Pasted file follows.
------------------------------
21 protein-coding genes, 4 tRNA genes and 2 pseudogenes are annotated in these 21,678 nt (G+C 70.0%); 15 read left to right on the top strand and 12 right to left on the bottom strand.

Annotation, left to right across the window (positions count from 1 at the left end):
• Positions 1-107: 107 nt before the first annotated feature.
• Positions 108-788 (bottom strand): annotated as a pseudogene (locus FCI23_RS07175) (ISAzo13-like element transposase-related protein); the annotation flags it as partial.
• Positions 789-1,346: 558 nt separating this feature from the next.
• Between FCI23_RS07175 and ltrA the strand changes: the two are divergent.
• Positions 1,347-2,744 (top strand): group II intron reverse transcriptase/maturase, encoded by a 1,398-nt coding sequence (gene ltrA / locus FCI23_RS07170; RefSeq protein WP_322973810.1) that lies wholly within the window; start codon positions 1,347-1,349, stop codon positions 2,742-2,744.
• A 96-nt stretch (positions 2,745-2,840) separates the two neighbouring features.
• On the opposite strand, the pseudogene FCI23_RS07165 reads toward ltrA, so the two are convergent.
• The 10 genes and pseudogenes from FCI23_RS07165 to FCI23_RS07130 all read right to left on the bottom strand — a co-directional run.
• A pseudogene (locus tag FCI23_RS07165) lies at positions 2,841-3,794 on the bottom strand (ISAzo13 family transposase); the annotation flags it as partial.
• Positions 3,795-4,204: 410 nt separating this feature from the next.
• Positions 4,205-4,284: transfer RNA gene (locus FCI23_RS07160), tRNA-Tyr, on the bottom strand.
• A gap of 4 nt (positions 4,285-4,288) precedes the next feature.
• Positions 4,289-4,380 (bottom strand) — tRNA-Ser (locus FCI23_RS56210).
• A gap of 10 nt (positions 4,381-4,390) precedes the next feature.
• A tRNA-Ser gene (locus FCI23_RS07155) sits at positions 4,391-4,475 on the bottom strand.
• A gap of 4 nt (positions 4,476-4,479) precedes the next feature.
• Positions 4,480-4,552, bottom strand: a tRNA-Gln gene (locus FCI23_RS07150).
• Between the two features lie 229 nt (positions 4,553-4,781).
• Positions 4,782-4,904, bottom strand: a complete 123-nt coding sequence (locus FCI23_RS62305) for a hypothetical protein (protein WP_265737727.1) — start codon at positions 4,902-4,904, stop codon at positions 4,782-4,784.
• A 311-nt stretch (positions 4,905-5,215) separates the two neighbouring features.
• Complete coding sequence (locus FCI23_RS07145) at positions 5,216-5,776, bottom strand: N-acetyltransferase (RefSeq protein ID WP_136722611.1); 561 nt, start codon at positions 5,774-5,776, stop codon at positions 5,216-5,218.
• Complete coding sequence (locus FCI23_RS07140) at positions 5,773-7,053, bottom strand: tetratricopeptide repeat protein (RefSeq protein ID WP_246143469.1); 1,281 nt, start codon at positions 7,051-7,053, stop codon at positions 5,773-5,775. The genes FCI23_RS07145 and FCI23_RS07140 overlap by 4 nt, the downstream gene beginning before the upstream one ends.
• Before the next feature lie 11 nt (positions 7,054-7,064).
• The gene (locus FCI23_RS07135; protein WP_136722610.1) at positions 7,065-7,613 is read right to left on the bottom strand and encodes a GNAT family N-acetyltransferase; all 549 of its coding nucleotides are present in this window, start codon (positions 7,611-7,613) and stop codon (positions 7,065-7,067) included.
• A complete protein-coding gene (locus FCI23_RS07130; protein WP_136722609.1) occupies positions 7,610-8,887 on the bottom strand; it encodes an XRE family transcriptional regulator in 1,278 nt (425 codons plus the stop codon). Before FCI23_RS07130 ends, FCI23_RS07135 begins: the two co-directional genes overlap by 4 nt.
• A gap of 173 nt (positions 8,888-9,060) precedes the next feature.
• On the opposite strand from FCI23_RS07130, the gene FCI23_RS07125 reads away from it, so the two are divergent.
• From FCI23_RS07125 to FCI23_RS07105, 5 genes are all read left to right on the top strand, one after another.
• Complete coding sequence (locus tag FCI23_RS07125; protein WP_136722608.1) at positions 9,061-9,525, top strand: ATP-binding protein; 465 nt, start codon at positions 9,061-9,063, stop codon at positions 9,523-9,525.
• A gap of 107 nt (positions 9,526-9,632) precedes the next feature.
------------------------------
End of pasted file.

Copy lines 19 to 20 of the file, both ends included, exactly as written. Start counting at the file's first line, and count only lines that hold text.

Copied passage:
• Positions 4,480-4,552, bottom strand: a tRNA-Gln gene (locus FCI23_RS07150).
• Between the two features lie 229 nt (positions 4,553-4,781).